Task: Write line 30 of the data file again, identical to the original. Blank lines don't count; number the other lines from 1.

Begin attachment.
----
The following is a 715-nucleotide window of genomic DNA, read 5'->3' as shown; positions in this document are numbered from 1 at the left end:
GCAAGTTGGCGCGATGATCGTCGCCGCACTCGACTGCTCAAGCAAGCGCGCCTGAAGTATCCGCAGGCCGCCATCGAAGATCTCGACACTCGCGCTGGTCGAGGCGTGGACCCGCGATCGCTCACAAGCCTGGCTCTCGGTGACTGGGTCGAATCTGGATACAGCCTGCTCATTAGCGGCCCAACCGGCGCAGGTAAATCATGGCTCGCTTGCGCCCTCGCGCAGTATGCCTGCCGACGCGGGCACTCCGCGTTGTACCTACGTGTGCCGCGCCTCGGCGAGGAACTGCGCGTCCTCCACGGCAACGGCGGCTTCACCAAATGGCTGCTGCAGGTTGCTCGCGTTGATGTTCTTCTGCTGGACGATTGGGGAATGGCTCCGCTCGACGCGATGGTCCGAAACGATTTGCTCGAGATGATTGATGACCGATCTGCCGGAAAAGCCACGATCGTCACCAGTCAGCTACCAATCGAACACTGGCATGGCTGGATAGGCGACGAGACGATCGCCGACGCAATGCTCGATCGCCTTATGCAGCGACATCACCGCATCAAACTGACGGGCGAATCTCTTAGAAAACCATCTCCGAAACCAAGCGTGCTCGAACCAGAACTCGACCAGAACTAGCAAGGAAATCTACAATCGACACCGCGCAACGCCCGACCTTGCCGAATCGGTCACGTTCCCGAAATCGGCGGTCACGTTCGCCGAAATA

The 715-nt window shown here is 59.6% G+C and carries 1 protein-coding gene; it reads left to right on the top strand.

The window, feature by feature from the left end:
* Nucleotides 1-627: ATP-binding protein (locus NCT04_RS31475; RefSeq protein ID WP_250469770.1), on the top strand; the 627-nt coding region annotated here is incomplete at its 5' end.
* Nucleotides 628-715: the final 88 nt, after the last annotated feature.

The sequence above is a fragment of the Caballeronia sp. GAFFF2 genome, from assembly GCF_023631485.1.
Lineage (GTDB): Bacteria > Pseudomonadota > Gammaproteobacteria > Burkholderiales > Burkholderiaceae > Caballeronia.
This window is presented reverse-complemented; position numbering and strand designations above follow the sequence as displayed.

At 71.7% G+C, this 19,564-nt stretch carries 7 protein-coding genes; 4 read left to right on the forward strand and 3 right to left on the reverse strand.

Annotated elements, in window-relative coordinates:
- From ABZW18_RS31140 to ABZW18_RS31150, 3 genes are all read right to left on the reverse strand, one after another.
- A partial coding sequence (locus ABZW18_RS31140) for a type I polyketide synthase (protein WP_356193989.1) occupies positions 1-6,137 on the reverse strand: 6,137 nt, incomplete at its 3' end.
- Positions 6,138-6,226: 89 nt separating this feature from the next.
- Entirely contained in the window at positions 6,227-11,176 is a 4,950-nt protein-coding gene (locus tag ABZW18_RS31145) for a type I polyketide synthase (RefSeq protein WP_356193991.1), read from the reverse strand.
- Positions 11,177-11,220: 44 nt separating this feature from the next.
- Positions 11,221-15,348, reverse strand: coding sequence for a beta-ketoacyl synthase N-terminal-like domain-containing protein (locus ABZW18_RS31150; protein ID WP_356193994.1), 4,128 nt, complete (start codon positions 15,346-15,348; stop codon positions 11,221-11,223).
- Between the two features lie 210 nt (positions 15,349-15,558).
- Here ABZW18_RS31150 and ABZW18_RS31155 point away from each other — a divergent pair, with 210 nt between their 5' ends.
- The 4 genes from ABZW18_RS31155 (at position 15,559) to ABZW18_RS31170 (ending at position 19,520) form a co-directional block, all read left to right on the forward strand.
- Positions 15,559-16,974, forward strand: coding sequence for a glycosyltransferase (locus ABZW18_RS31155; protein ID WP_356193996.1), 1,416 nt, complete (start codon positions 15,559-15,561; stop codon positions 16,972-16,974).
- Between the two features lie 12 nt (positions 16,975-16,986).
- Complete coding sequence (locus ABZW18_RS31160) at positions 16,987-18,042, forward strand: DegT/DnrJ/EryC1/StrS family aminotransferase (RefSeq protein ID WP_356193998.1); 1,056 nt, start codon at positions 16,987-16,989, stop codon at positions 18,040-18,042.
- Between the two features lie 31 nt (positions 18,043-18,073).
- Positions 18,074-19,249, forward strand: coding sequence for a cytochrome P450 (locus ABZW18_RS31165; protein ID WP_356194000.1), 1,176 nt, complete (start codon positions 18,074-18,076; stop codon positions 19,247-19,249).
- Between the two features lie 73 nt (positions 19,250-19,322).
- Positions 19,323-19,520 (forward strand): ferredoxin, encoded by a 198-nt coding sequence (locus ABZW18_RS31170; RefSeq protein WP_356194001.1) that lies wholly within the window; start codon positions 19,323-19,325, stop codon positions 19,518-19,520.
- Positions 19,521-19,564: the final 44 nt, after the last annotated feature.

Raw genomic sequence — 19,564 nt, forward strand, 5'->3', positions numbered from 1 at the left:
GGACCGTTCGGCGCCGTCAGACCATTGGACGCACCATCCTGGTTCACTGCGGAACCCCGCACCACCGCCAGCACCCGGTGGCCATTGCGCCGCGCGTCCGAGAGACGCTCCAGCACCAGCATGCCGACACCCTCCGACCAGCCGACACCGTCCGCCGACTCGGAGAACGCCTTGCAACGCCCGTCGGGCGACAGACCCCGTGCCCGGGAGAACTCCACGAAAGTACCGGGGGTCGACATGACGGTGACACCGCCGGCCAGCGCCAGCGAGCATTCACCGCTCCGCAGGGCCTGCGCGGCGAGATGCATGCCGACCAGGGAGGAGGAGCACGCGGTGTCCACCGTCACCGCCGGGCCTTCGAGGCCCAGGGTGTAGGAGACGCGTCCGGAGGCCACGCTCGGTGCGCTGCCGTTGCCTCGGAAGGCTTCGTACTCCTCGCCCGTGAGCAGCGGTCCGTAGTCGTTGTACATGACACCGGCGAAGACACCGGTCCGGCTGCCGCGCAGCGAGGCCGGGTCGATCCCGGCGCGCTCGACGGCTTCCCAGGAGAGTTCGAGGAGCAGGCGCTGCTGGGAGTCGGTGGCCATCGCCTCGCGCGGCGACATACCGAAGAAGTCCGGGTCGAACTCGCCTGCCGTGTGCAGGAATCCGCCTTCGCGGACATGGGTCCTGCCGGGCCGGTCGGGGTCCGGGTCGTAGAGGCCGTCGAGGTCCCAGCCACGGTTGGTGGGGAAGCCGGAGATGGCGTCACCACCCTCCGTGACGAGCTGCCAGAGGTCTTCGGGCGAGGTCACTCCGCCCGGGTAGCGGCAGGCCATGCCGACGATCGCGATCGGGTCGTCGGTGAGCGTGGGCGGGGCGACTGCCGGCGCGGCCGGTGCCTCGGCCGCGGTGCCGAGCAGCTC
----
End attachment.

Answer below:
GGACCGTTCGGCGCCGTCAGACCATTGGACGCACCATCCTGGTTCACTGCGGAACCCCGCACCACCGCCAGCACCCGGTGGCCATTGCGCCGCGCGTCCGAGAGACGCTCCAGCACCAGCATGCCGACACCCTCCGACCAGCCGACACCGTCCGCCGACTCGGAGAACGCCTTGCAACGCCCGTCGGGCGACAGACCCCGTGCCCGGGAGAACTCCACGAAAGTACCGGGGGTCGACATGACGGTGACACCGCCGGCCAGCGCCAGCGAGCATTCACCGCTCCGCAGGGCCTGCGCGGCGAGATGCATGCCGACCAGGGAGGAGGAGCACGCGGTGTCCACCGTCACCGCCGGGCCTTCGAGGCCCAGGGTGTAGGAGACGCGTCCGGAGGCCACGCTCGGTGCGCTGCCGTTGCCTCGGAAGGCTTCGTACTCCTCGCCCGTGAGCAGCGGTCCGTAGTCGTTGTACATGACACCGGCGAAGACACCGGTCCGGCTGCCGCGCAGCGAGGCCGGGTCGATCCCGGCGCGCTCGACGGCTTCCCAGGAGAGTTCGAGGAGCAGGCGCTGCTGGGAGTCGGTGGCCATCGCCTCGCGCGGCGACATACCGAAGAAGTCCGGGTCGAACTCGCCTGCCGTGTGCAGGAATCCGCCTTCGCGGACATGGGTCCTGCCGGGCCGGTCGGGGTCCGGGTCGTAGAGGCCGTCGAGGTCCCAGCCACGGTTGGTGGGGAAGCCGGAGATGGCGTCACCACCCTCCGTGACGAGCTGCCAGAGGTCTTCGGGCGAGGTCACTCCGCCCGGGTAGCGGCAGGCCATGCCGACGATCGCGATCGGGTCGTCGGTGAGCGTGGGCGGGGCGACTGCCGGCGCGGCCGGTGCCTCGGCCGCGGTGCCGAGCAGCTC